Water Resources Research Center Collaborates Globally

Feb. 28, 2024

From Arizona to the Middle East, WRRC partnerships help farmers, ranchers, government agencies and many others manage a vital natural resource in the face of changing climate.

Photo of dust over Yuma Arizona

Dust obscures the horizon in Yuma, Arizona, on a windy day in February 2023.

Brad Poole, Cooperative Extension

University of Arizona Cooperative Extension has hundreds of partners across the state in scores of federal, tribal, state, and local governments; public and private schools and universities; and businesses and non-profits in many sectors of our economy and culture. Partnership is central to Extension’s mission to connect people with research.

UArizona’s Water Resources Research Center, founded in 1964 and later made part of Extension, has since its inception collaborated with state agencies, researchers from UArizona and other institutions, and many others to help academics, decision-makers, and the general public understand and find ways to effectively manage one of the West’s most precious resources.

Photo of Sharon Megdal

With the WRRC annual conference, Implementing Water Solutions Through Partnerships, approaching March 12-13, we asked WRRC Director Sharon Megdal, Ph.D., about collaboration and how it relates to two agriculture-centered partnerships she has undertaken. First a five-year, USDA-funded partnership with University of California - Davis, Sustaining Groundwater and Irrigated Agriculture in the Southwestern United States under a Changing Climate and next UArizona President Robert C. Robbins’ Commission on the Future of Agriculture and Food Production in a Drying Climate.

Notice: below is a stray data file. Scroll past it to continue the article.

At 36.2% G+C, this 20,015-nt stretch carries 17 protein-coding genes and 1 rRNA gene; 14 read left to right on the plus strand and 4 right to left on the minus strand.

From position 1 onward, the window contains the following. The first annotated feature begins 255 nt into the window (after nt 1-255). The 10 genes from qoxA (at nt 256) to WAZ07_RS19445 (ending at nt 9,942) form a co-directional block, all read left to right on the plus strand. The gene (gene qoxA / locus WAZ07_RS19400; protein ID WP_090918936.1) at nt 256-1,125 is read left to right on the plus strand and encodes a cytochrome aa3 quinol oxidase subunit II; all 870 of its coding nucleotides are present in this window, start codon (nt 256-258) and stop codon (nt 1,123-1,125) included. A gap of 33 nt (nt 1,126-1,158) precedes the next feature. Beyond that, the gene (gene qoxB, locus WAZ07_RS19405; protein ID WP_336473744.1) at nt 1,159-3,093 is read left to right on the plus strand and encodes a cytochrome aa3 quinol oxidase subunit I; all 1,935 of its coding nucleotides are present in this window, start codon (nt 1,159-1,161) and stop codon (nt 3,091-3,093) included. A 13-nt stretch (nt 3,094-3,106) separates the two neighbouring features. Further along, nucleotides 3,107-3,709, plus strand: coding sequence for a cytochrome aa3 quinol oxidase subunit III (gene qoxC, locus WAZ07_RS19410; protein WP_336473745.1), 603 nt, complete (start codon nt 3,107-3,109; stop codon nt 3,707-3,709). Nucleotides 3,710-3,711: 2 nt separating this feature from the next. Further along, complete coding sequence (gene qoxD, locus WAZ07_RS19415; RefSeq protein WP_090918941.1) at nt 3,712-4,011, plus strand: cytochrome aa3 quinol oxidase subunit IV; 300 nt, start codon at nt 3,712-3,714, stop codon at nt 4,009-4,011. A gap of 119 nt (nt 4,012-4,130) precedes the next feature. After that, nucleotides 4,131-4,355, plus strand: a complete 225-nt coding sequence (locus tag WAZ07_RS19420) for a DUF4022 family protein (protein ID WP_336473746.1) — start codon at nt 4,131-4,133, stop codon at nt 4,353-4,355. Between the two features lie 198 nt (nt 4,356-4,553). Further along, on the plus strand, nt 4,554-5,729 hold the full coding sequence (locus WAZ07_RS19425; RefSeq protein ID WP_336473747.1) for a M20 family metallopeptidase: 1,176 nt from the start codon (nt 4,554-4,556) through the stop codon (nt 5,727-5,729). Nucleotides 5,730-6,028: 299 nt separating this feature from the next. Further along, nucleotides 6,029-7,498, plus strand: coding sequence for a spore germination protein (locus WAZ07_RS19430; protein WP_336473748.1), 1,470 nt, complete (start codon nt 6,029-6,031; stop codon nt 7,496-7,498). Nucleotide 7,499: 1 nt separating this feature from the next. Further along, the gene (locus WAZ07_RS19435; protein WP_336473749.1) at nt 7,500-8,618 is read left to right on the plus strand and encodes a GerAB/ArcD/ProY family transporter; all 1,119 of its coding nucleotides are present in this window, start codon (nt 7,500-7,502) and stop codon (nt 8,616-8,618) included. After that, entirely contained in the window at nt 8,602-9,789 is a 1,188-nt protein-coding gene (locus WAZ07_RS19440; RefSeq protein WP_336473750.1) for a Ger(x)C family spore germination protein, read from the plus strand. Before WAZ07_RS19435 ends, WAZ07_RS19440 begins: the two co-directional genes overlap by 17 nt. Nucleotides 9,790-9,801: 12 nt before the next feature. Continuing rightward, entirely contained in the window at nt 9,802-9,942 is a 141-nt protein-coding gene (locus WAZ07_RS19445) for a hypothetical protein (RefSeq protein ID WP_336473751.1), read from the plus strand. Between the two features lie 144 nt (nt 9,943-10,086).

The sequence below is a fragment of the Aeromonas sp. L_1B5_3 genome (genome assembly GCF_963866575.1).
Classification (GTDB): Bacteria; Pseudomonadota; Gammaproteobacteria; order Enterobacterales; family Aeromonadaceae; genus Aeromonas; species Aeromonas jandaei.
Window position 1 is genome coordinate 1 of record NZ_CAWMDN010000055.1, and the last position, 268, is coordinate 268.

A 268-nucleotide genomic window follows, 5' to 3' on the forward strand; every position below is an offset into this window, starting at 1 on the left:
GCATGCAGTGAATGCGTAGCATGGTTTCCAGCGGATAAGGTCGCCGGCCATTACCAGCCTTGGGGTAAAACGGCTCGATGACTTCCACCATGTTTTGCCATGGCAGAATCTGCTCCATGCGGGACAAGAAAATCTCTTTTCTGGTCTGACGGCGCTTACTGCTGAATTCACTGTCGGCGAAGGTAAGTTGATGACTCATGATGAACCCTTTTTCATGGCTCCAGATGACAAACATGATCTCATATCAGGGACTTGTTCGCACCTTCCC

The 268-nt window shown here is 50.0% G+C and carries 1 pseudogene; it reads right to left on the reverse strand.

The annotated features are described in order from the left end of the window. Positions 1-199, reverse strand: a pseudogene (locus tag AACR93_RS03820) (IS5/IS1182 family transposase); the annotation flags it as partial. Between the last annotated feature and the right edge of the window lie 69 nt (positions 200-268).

The USDA project involves interdisciplinary collaboration among researchers at UArizona, the University of California – Davis, and others. The president’s commission is an internal collaboration that identified threats to agriculture and ways the University can help.



Good morning Dr. Megdal. Thanks for giving us a few minutes of your time to talk about these projects. Collaboration is a big part of Extensions mission and identity. How do you approach partnerships, and how does the WRRC intersect with agriculture?

Key to establishing partnerships is good communication. It is important that those with who we engage know what we’re doing. We want partners to have the opportunity to comment and provide input. Good communication at all stages of a project helps avoid surprises and enables us to deliver a better product or outcome.

Sometimes collaboration is really just good communication. I’m a big believer and, I hope people would recognize, practitioner of engagement and good communication so that people know what we're doing, so people have the opportunity to comment and provide input. You don't want people surprised or suspicious. I'd rather be upfront, and let people know, let them ask questions rather than be surprised by anything.